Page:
1. AutoZone Auto Parts #804, Retailer, Weld County, 5/26/2021, 6 staff cases
2. Banning Lewis Ranch Academy, School, K-12, El Paso County, 5/27/2021, 2 attendee cases
3. Bee Hive Homes of Pagosa Springs (23T234), Healthcare, Memory Care, Archuleta County, 5/28/2021, 2 staff cases
4. Big R Holdings, Inc. Corporate Office: May 2021, Office/Indoor Workspace, Pueblo County, 6/1/2021, 3 staff cases
5. Boyd Lightning Co. Retailer, El Paso County, 5/27/2021, 8 staff cases
6. Brookdale Longmont (2303JU): May 2021, Healthcare, Assisted Living, Boulder County, 6/1/2021, 2 staff cases
7. Caprock Academy, School, K-12, Mesa County, 1 staff case, 7 attendee cases
8. City of Boulder — Public Works, Municipal/Local Government, Boulder County, 5/26/2021, 3 staff cases
9. City of Colorado Springs Administration Building, Municipal/Local Government, El Paso County, 5/28/2021, 7 staff cases
10. City of Wheat Ridge Recreation Center, Indoor Entertainment/Rec, Jefferson County, 6/1/2021, 3 staff cases
11. Colorado Springs Police Department — Falcon Division, Law Enforcement, El Paso County, 5/13/2021, 3 staff cases
12. Dolores High School, School, K-12, Montezuma County, 6/1/2021, 4 attendee cases
13. DSST: Montview Middle School, K-12, Denver County, 5/7/2021, 3 attendee cases
14. Durango High School Early Learning Center, Child Care Center, La Plata County, 5/28/2021, 1 staff case, 1 attendee cases
15. Fedex — Henderson, Distribution Center/Business, Adams County, 6/1/2021, 8 staff cases
16. Fedex Ground — Troy Hill Rd, Distribution Center/Business, El Paso County, 5/28/2021, 6 staff cases
17. Go Wireline, Oil Field Industry, Weld County, 5/27/2021, 4 staff cases
18. HighPointe Assisted Living & Memory Care (23M205): May 2021, Healthcare, Assisted Living, Denver County, 6/1/2021, 2 resident cases
19. IBMC — Longmont, Trade School, Boulder, 5/27/2021, 2 staff cases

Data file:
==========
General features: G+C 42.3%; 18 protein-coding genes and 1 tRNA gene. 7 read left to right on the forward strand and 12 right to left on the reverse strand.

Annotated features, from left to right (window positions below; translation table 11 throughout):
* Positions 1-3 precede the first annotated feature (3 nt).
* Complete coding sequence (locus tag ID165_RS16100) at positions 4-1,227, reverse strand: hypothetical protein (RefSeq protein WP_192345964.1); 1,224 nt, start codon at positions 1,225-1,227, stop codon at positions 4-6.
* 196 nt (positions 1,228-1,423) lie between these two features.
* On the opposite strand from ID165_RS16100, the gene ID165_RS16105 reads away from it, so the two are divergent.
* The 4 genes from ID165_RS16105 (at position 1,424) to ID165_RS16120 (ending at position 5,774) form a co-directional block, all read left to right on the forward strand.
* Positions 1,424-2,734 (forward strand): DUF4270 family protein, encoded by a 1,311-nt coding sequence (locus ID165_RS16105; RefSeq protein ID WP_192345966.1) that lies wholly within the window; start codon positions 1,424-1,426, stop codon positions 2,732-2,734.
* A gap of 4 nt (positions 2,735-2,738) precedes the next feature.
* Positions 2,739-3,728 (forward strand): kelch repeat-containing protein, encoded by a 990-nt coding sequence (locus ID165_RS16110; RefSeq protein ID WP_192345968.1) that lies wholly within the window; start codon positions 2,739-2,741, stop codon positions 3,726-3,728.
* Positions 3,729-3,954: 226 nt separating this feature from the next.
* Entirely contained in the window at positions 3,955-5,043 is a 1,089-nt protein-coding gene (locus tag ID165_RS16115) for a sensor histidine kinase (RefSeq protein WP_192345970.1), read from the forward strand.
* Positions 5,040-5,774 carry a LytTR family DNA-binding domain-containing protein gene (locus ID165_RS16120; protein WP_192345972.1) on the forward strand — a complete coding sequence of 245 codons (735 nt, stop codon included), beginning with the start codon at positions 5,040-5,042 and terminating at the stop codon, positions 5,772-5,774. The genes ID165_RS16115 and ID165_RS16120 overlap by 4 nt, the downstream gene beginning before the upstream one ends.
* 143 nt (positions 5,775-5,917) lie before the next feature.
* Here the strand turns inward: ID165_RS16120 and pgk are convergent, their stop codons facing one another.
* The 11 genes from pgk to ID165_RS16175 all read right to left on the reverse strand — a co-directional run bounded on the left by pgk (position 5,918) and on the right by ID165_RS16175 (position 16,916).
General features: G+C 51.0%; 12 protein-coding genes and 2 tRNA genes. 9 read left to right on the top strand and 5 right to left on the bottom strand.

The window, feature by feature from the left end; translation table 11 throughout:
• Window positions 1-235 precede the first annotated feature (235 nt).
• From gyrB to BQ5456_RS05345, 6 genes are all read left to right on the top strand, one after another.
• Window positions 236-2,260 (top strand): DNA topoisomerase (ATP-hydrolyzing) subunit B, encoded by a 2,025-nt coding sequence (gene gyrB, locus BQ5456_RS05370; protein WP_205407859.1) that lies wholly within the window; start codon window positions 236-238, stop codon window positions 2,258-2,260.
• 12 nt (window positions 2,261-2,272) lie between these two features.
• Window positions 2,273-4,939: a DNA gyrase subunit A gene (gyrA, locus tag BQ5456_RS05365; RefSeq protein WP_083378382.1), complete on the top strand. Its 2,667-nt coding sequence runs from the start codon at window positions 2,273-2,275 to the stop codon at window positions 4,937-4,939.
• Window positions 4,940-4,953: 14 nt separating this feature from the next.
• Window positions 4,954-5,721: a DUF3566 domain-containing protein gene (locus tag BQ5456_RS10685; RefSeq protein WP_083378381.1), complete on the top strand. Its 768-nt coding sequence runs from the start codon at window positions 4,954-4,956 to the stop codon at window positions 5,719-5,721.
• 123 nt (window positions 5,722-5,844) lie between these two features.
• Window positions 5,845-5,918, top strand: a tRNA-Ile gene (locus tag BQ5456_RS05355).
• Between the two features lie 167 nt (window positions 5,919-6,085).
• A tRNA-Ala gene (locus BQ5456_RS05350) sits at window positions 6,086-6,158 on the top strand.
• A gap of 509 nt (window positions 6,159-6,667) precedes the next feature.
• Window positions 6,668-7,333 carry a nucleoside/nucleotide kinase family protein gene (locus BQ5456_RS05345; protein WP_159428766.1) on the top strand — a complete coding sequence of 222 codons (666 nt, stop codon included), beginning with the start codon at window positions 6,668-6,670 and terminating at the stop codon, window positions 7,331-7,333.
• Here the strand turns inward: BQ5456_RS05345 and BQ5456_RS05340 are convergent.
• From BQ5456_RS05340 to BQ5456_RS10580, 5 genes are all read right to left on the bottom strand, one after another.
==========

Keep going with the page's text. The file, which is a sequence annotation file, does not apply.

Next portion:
20. Lucky Dog Resort — South, Dog Boarding, El Paso County, 5/24/2021, 8 staff cases
21. New Creation Preschool: May 2021, Child Care Center, Garfield County, 5/28/2021, 4 staff cases, 4 attendee cases
22. Norwood Public School: May 2021, School, K-12, San Miguel County, 5/27/2021, 1 staff case, 5 attendee cases
23. Periodontal Associates, Healthcare, Outpatient, Arapahoe County, 6/1/2021, 2 staff cases
24. Shandy Clinic Barnes: May 2021, Healthcare, Facility for Developmentally Disabled (Outpatient), El Paso County, 5/26/2021, 5 staff cases
25. Smith Roofing, LLC, Construction Company/Contractor, Summit County, 5/29/2021, 3 staff cases
26. Southeast Colorado Hospital Home Health, Healthcare, Outpatient, Baca County, 5/27/2021, 4 staff cases
27. Sturgeon Electric Suncor Energy, Construction Company/Contractor, Adams County, 5/27/2021, 4 staff cases
28. Summit Professional Services, Construction Company/Contractor, Summit County, 5/27/2021, 3 staff cases
29. Taco Bell Pueblo West (McCulloch Blvd), Restaurant, Fast Food, Pueblo County, 5/18/2021, 2 staff cases
30. Texas Roadhouse Pueblo, Restaurant, Sit Down, Pueblo County, 6/1/2021, 2 staff cases
31. The Classical Academy East Campus: May 2021, School, K-12, El Paso County, 5/28/2021, 4 attendee cases
32. The Vanguard School — High School, School, K-12, El Paso County, 5/26/2021, 2 attendee cases
33. Third Way House Bannock Facility, Mental Health Treatment Center, Arapahoe County, 5/27/2021, 5 resident cases, 1 staff case
34. ViewPointe Senior Living (230541): June 2021, Healthcare, Assisted Living, El Paso County, 6/1/2021, 2 resident cases, 1 staff case
35. Villages at Woodmen Apts. Leasing Office, Apartment Complex, El Paso County, 5/13/2021, 2 staff cases
36. Vista Mesa Assisted Living (23123I): May 2021, Healthcare, Assisted Living, Montezuma County, 5/26/2021, 2 resident cases
37. Walmart #921: May 2021, Retailer, Chaffee County, 5/26/2021, 3 staff cases
38. Wells & West General Contractors: May 2021, Construction Company/Contractor, El Paso County, 5/24/2021, 4 staff cases
39. West Star Aviation: June 2021, Aircraft Maintenance and Restoration, Mesa County, 5/31/2021, 6 staff cases, 1 attendee case